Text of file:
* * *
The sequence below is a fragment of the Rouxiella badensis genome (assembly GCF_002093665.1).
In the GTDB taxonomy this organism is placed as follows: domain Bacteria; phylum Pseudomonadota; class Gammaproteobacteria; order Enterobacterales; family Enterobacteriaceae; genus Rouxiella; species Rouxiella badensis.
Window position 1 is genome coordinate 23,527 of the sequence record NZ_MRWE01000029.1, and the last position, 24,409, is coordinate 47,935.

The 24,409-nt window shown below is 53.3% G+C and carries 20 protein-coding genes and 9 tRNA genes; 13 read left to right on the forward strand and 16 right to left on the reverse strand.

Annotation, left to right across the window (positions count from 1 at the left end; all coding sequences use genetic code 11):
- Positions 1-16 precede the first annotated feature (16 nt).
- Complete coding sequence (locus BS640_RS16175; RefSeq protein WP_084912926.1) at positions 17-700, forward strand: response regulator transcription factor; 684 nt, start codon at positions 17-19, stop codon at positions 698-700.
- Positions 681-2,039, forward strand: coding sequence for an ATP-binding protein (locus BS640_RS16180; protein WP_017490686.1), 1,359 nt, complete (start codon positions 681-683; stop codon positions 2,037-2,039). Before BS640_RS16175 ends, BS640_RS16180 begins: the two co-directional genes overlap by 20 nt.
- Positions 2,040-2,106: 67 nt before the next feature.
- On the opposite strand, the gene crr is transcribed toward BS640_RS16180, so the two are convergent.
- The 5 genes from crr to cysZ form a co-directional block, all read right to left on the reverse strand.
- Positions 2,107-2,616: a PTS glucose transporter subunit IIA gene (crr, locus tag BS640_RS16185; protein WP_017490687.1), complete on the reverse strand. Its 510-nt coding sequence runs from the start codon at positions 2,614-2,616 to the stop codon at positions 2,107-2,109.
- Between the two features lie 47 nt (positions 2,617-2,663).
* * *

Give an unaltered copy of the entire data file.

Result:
The sequence below is a fragment of the Rouxiella badensis genome (assembly GCF_002093665.1).
In the GTDB taxonomy this organism is placed as follows: domain Bacteria; phylum Pseudomonadota; class Gammaproteobacteria; order Enterobacterales; family Enterobacteriaceae; genus Rouxiella; species Rouxiella badensis.
Window position 1 is genome coordinate 23,527 of the sequence record NZ_MRWE01000029.1, and the last position, 24,409, is coordinate 47,935.

The 24,409-nt window shown below is 53.3% G+C and carries 20 protein-coding genes and 9 tRNA genes; 13 read left to right on the forward strand and 16 right to left on the reverse strand.

Annotation, left to right across the window (positions count from 1 at the left end; all coding sequences use genetic code 11):
- Positions 1-16 precede the first annotated feature (16 nt).
- Complete coding sequence (locus BS640_RS16175; RefSeq protein WP_084912926.1) at positions 17-700, forward strand: response regulator transcription factor; 684 nt, start codon at positions 17-19, stop codon at positions 698-700.
- Positions 681-2,039, forward strand: coding sequence for an ATP-binding protein (locus BS640_RS16180; protein WP_017490686.1), 1,359 nt, complete (start codon positions 681-683; stop codon positions 2,037-2,039). Before BS640_RS16175 ends, BS640_RS16180 begins: the two co-directional genes overlap by 20 nt.
- Positions 2,040-2,106: 67 nt before the next feature.
- On the opposite strand, the gene crr is transcribed toward BS640_RS16180, so the two are convergent.
- The 5 genes from crr to cysZ form a co-directional block, all read right to left on the reverse strand.
- Positions 2,107-2,616: a PTS glucose transporter subunit IIA gene (crr, locus tag BS640_RS16185; protein WP_017490687.1), complete on the reverse strand. Its 510-nt coding sequence runs from the start codon at positions 2,614-2,616 to the stop codon at positions 2,107-2,109.
- Between the two features lie 47 nt (positions 2,617-2,663).